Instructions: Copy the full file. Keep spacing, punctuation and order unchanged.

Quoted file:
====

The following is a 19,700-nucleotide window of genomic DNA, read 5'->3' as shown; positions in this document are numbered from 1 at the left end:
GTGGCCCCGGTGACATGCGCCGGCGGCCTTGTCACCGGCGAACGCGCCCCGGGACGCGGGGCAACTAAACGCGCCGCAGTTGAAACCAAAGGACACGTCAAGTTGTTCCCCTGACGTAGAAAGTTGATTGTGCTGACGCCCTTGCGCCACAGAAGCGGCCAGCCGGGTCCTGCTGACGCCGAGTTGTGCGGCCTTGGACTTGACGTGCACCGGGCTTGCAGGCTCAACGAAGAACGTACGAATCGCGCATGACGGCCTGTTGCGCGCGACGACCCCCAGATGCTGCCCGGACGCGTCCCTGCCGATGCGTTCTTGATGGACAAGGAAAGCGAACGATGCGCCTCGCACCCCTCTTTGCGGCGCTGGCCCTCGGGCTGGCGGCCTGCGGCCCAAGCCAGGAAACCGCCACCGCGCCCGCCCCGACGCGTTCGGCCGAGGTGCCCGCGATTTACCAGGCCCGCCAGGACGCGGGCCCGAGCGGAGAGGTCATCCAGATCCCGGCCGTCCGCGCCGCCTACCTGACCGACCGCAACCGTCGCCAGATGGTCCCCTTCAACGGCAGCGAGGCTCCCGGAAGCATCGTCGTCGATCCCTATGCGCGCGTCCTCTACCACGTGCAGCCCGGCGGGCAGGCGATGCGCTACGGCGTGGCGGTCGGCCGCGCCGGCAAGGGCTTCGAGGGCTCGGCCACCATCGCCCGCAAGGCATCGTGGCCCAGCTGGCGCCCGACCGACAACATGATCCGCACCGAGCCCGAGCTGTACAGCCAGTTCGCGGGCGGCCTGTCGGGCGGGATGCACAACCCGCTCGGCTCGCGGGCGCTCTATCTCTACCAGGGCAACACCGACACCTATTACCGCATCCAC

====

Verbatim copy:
The following is a 19,700-nucleotide window of genomic DNA, read 5'->3' as shown; positions in this document are numbered from 1 at the left end:
GTGGCCCCGGTGACATGCGCCGGCGGCCTTGTCACCGGCGAACGCGCCCCGGGACGCGGGGCAACTAAACGCGCCGCAGTTGAAACCAAAGGACACGTCAAGTTGTTCCCCTGACGTAGAAAGTTGATTGTGCTGACGCCCTTGCGCCACAGAAGCGGCCAGCCGGGTCCTGCTGACGCCGAGTTGTGCGGCCTTGGACTTGACGTGCACCGGGCTTGCAGGCTCAACGAAGAACGTACGAATCGCGCATGACGGCCTGTTGCGCGCGACGACCCCCAGATGCTGCCCGGACGCGTCCCTGCCGATGCGTTCTTGATGGACAAGGAAAGCGAACGATGCGCCTCGCACCCCTCTTTGCGGCGCTGGCCCTCGGGCTGGCGGCCTGCGGCCCAAGCCAGGAAACCGCCACCGCGCCCGCCCCGACGCGTTCGGCCGAGGTGCCCGCGATTTACCAGGCCCGCCAGGACGCGGGCCCGAGCGGAGAGGTCATCCAGATCCCGGCCGTCCGCGCCGCCTACCTGACCGACCGCAACCGTCGCCAGATGGTCCCCTTCAACGGCAGCGAGGCTCCCGGAAGCATCGTCGTCGATCCCTATGCGCGCGTCCTCTACCACGTGCAGCCCGGCGGGCAGGCGATGCGCTACGGCGTGGCGGTCGGCCGCGCCGGCAAGGGCTTCGAGGGCTCGGCCACCATCGCCCGCAAGGCATCGTGGCCCAGCTGGCGCCCGACCGACAACATGATCCGCACCGAGCCCGAGCTGTACAGCCAGTTCGCGGGCGGCCTGTCGGGCGGGATGCACAACCCGCTCGGCTCGCGGGCGCTCTATCTCTACCAGGGCAACACCGACACCTATTACCGCATCCAC